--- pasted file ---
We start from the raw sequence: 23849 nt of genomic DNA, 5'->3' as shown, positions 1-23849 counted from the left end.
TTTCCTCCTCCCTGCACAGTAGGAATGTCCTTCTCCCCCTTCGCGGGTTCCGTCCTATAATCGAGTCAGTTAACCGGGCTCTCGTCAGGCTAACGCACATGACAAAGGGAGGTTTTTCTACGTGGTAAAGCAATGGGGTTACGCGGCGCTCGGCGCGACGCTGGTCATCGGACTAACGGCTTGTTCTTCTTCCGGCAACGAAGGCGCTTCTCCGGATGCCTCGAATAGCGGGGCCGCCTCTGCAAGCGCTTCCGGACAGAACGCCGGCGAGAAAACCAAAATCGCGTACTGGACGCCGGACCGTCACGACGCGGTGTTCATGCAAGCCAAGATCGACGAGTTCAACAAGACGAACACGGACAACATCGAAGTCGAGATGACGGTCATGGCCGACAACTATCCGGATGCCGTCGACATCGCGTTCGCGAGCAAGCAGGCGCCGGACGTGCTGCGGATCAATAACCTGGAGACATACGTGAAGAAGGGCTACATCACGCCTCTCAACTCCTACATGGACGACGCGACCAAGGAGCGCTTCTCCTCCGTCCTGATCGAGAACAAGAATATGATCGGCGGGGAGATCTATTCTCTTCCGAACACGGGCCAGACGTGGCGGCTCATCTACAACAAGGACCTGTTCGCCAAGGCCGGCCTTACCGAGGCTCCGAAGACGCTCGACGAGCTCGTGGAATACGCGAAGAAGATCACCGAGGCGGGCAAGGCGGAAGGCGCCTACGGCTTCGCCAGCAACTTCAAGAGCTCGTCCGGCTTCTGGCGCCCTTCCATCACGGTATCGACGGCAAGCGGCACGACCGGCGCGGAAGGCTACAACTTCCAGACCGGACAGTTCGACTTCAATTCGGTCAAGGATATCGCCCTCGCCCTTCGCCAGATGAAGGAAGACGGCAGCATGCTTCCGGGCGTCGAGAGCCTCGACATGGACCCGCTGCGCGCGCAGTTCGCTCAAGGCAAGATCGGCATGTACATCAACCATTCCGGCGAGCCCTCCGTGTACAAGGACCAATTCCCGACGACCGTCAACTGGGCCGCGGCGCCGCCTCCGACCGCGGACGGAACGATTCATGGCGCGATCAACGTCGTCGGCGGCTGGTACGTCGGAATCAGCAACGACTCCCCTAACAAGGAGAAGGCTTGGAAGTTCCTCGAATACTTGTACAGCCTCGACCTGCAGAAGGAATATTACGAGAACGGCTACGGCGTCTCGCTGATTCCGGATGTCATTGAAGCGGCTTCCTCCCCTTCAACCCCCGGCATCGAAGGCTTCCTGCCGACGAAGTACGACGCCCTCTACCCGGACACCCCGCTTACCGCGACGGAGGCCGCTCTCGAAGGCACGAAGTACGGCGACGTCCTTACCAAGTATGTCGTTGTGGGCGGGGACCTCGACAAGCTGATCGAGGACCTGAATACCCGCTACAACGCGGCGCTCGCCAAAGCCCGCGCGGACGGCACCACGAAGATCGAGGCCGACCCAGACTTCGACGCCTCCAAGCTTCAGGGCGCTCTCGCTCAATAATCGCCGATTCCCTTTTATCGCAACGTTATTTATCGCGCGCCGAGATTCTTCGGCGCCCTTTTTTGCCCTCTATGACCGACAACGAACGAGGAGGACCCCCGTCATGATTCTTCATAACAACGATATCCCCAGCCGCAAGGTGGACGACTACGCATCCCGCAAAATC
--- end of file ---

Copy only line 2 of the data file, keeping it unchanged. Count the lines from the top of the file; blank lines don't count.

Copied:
TTTCCTCCTCCCTGCACAGTAGGAATGTCCTTCTCCCCCTTCGCGGGTTCCGTCCTATAATCGAGTCAGTTAACCGGGCTCTCGTCAGGCTAACGCACATGACAAAGGGAGGTTTTTCTACGTGGTAAAGCAATGGGGTTACGCGGCGCTCGGCGCGACGCTGGTCATCGGACTAACGGCTTGTTCTTCTTCCGGCAACGAAGGCGCTTCTCCGGATGCCTCGAATAGCGGGGCCGCCTCTGCAAGCGCTTCCGGACAGAACGCCGGCGAGAAAACCAAAATCGCGTACTGGACGCCGGACCGTCACGACGCGGTGTTCATGCAAGCCAAGATCGACGAGTTCAACAAGACGAACACGGACAACATCGAAGTCGAGATGACGGTCATGGCCGACAACTATCCGGATGCCGTCGACATCGCGTTCGCGAGCAAGCAGGCGCCGGACGTGCTGCGGATCAATAACCTGGAGACATACGTGAAGAAGGGCTACATCACGCCTCTCAACTCCTACATGGACGACGCGACCAAGGAGCGCTTCTCCTCCGTCCTGATCGAGAACAAGAATATGATCGGCGGGGAGATCTATTCTCTTCCGAACACGGGCCAGACGTGGCGGCTCATCTACAACAAGGACCTGTTCGCCAAGGCCGGCCTTACCGAGGCTCCGAAGACGCTCGACGAGCTCGTGGAATACGCGAAGAAGATCACCGAGGCGGGCAAGGCGGAAGGCGCCTACGGCTTCGCCAGCAACTTCAAGAGCTCGTCCGGCTTCTGGCGCCCTTCCATCACGGTATCGACGGCAAGCGGCACGACCGGCGCGGAAGGCTACAACTTCCAGACCGGACAGTTCGACTTCAATTCGGTCAAGGATATCGCCCTCGCCCTTCGCCAGATGAAGGAAGACGGCAGCATGCTTCCGGGCGTCGAGAGCCTCGACATGGACCCGCTGCGCGCGCAGTTCGCTCAAGGCAAGATCGGCATGTACATCAACCATTCCGGCGAGCCCTCCGTGTACAAGGACCAATTCCCGACGACCGTCAACTGGGCCGCGGCGCCGCCTCCGACCGCGGACGGAACGATTCATGGCGCGATCAACGTCGTCGGCGGCTGGTACGTCGGAATCAGCAACGACTCCCCTAACAAGGAGAAGGCTTGGAAGTTCCTCGAATACTTGTACAGCCTCGACCTGCAGAAGGAATATTACGAGAACGGCTACGGCGTCTCGCTGATTCCGGATGTCATTGAAGCGGCTTCCTCCCCTTCAACCCCCGGCATCGAAGGCTTCCTGCCGACGAAGTACGACGCCCTCTACCCGGACACCCCGCTTACCGCGACGGAGGCCGCTCTCGAAGGCACGAAGTACGGCGACGTCCTTACCAAGTATGTCGTTGTGGGCGGGGACCTCGACAAGCTGATCGAGGACCTGAATACCCGCTACAACGCGGCGCTCGCCAAAGCCCGCGCGGACGGCACCACGAAGATCGAGGCCGACCCAGACTTCGACGCCTCCAAGCTTCAGGGCGCTCTCGCTCAATAATCGCCGATTCCCTTTTATCGCAACGTTATTTATCGCGCGCCGAGATTCTTCGGCGCCCTTTTTTGCCCTCTATGACCGACAACGAACGAGGAGGACCCCCGTCATGATTCTTCATAACAACGATATCCCCAGCCGCAAGGTGGACGACTACGCATCCCGCAAAATC